How I Hide the Full Effect of Fibromyalgia

How does a person reconcile opposing versions of who they are?

For me (and I suspect, many of you reading this) those two versions are “inside me” and “outside me.”

For the rest of you, I’ll tell you a secret: There are two of me.

I don’t mean that I’m a twin. Although, I actually am a twin, but that could confuse things, so I’ll get back to talking about my secret fibromyalgia identity.

I have an “inner me” that only a few very close loved ones have ever seen, and I have the “outer me” that I share with the world every day. Kind of like a Jekyll and Hyde thing, but I’m usually not as scary.

An example of the two versions of me existing simultaneously is when someone (other than maybe my husband) asks how I am and I say, “I’m fine, thanks.” That’s outside me covering for inside me and hiding the full effects of my fibromyalgia.

I’ll let you into another secret – I’m not fine. Not at all. Not by a long shot. Nope. No way. Not fine.

I’m hurting physically and emotionally with no end to it in sight.

The outside me tricks people into thinking I’m coping well, but inside me feels lost, alone, scared, in extreme pain, and exhausted from fatigue.

Outside me can take care of myself and is independent.

Inside me is often dependent on others for day to day tasks.

Outside me wants to do all the fun, active things that you do.

Inside me knows I will never be able to manage all the stuff that my peers can do and I’ll struggles for days after if I even try.‎

Outside me is confident and happy.

Inside me feels vulnerable, afraid and emotionally as well as physically hurt.

You’d be forgiven for assuming that outside me is the deceptive in-disguise-villain in the twisted fairytale that is my life. You’d be forgiven, but wrong.

Outside me can actually be useful when I need an extra push of encouragement to get through a social gathering or another medical appointment.

In the meantime, inside me has already forgotten how to say actual words because it’s so self-conscious and dreading having to communicate with other human people.

So, just like the outside me is protective, bold and empowered, the inside me is often insecure and struggling.

Why am I telling you all of this? Because I want you to know that smiling doesn’t always mean pain-free, independent and capable. Behind the exterior, there is unimaginable pain that is present every second of the day and night. Plus, we have to work really hard at keeping up the outside me at the same time as dealing with all that inside me brings.‎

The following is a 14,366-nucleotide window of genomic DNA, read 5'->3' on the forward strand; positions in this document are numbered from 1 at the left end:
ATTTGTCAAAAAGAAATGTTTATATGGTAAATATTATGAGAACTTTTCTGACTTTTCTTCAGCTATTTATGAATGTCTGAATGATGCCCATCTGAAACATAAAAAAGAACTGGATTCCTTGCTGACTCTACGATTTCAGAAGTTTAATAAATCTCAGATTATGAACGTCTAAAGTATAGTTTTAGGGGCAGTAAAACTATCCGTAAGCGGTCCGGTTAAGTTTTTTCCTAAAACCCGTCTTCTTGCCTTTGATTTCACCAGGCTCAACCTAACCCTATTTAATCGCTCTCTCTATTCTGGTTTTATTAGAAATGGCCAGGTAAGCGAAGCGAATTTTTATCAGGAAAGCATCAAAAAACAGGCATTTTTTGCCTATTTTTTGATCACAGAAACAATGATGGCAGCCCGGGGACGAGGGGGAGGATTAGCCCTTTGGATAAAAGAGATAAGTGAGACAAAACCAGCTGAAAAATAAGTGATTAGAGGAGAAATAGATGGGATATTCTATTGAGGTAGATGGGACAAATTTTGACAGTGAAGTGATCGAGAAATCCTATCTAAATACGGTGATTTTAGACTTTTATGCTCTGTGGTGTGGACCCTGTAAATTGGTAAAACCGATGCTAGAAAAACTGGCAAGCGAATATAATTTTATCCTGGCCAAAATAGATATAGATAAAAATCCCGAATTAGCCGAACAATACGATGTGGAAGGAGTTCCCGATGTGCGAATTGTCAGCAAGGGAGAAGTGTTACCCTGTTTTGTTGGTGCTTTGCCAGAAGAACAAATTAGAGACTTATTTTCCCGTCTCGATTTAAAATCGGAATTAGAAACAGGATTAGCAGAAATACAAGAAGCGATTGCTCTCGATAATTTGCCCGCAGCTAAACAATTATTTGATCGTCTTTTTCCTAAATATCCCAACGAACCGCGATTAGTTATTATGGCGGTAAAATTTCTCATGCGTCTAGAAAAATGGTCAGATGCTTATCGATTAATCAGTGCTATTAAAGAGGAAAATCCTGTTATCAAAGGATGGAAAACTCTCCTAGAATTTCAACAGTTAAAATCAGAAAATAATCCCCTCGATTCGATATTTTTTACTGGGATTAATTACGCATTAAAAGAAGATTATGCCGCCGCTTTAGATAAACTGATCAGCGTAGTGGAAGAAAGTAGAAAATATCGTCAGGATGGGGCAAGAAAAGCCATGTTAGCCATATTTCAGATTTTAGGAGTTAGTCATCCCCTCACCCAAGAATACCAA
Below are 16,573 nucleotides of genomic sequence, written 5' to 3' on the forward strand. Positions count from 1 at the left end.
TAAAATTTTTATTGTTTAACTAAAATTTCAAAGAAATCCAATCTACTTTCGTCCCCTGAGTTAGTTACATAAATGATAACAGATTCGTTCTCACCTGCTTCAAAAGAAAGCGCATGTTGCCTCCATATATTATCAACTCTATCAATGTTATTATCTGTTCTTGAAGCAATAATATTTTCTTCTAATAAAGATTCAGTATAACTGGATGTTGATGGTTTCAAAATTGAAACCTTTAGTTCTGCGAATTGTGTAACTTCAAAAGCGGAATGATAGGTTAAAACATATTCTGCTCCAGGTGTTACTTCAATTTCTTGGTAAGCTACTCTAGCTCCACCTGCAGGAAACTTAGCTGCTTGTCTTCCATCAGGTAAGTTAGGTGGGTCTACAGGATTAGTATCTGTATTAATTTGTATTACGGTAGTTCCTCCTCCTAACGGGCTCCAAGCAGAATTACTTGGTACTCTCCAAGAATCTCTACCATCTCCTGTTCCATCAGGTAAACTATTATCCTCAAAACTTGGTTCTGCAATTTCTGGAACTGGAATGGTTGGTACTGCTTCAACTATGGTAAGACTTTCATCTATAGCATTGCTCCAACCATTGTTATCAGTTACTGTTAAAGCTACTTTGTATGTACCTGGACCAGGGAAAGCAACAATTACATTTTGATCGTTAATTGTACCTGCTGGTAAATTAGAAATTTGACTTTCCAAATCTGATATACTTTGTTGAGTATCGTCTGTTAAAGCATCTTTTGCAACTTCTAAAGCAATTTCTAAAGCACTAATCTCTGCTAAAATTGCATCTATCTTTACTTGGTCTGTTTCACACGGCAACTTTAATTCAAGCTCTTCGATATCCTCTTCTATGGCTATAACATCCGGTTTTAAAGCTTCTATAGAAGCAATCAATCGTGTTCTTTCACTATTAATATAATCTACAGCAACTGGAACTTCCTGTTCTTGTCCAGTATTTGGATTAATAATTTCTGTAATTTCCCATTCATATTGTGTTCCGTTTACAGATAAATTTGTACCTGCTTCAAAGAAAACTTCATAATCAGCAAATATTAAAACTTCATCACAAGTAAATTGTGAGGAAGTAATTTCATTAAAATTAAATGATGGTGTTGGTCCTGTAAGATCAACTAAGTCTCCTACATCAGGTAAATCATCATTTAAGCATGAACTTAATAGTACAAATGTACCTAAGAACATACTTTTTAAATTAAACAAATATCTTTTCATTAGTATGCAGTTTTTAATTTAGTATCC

Real me is probably a combination of both identities and I think I actually need the inside and outside versions of me to exist, despite them being so at odds. Inside me needs outside me sometimes to take over when things get too hard. Other times, outside me needs inside me to take over and acknowledge the pain and struggles.

So, how can someone with a chronic illness not feel guilty or burdensome to those around them once they realize that they aren’t exactly the same on the outside as they are on the inside?

The answer is, they can’t. Sorry to disappoint. It’s all part and parcel of the daily adventures of fibromyalgia to experience these feelings, and to struggle with identity and finding our place in the world as a result.

Reality check time!

Everyone struggles with finding their place in the world and discovering who they really are.

Who am I?

Why am I here?

Where do I fit in?

What am I meant to do with my life?

Which “Star Wars” movie do I like best?

You get the idea, I’m sure.

So, keeping in mind that these feelings are not exclusive to the chronically ill among us, we might find that other people understand this type of insecurity more than we expect them to.

Remember when we started this little journey of discovering how to deal with our fibro-related conflicts? Well, I think I have an answer to the question of how we reconcile our idea of self with our actual self…We don’t!

Instead, we accept that it’s good to be independent and to have dreams and plans, even if we have to adapt them to accommodate our chronically ill selves. Similarly, it’s perfectly reasonable to need help and support even if we’re as stubborn as anyone who ever lived. Which I am (allegedly).

Inside me and outside me will just have to work on their relationship for now until they have a better mutual understanding of how to collaborate. After all, they’re stuck with each other! At least for now.

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